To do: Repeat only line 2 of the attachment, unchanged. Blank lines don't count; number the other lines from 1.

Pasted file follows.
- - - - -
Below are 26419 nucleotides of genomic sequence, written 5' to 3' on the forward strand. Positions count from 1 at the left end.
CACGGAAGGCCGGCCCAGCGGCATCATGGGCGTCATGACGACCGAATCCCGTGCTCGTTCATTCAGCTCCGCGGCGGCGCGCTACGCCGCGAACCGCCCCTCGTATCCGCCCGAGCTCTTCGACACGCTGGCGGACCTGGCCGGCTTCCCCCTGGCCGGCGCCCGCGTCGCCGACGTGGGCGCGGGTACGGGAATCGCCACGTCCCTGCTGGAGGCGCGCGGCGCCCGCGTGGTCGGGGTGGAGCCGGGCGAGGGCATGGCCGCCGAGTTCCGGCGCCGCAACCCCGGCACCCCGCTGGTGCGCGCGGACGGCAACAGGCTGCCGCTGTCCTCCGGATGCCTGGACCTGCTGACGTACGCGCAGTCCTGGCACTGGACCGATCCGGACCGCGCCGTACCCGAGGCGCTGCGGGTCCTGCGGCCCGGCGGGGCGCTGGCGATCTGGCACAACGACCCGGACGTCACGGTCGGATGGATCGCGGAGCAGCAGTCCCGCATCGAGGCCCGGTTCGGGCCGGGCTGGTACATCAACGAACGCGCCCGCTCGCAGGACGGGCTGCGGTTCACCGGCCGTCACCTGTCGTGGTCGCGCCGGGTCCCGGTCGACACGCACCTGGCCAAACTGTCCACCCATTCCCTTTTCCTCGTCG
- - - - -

CACGGAAGGCCGGCCCAGCGGCATCATGGGCGTCATGACGACCGAATCCCGTGCTCGTTCATTCAGCTCCGCGGCGGCGCGCTACGCCGCGAACCGCCCCTCGTATCCGCCCGAGCTCTTCGACACGCTGGCGGACCTGGCCGGCTTCCCCCTGGCCGGCGCCCGCGTCGCCGACGTGGGCGCGGGTACGGGAATCGCCACGTCCCTGCTGGAGGCGCGCGGCGCCCGCGTGGTCGGGGTGGAGCCGGGCGAGGGCATGGCCGCCGAGTTCCGGCGCCGCAACCCCGGCACCCCGCTGGTGCGCGCGGACGGCAACAGGCTGCCGCTGTCCTCCGGATGCCTGGACCTGCTGACGTACGCGCAGTCCTGGCACTGGACCGATCCGGACCGCGCCGTACCCGAGGCGCTGCGGGTCCTGCGGCCCGGCGGGGCGCTGGCGATCTGGCACAACGACCCGGACGTCACGGTCGGATGGATCGCGGAGCAGCAGTCCCGCATCGAGGCCCGGTTCGGGCCGGGCTGGTACATCAACGAACGCGCCCGCTCGCAGGACGGGCTGCGGTTCACCGGCCGTCACCTGTCGTGGTCGCGCCGGGTCCCGGTCGACACGCACCTGGCCAAACTGTCCACCCATTCCCTTTTCCTCGTCG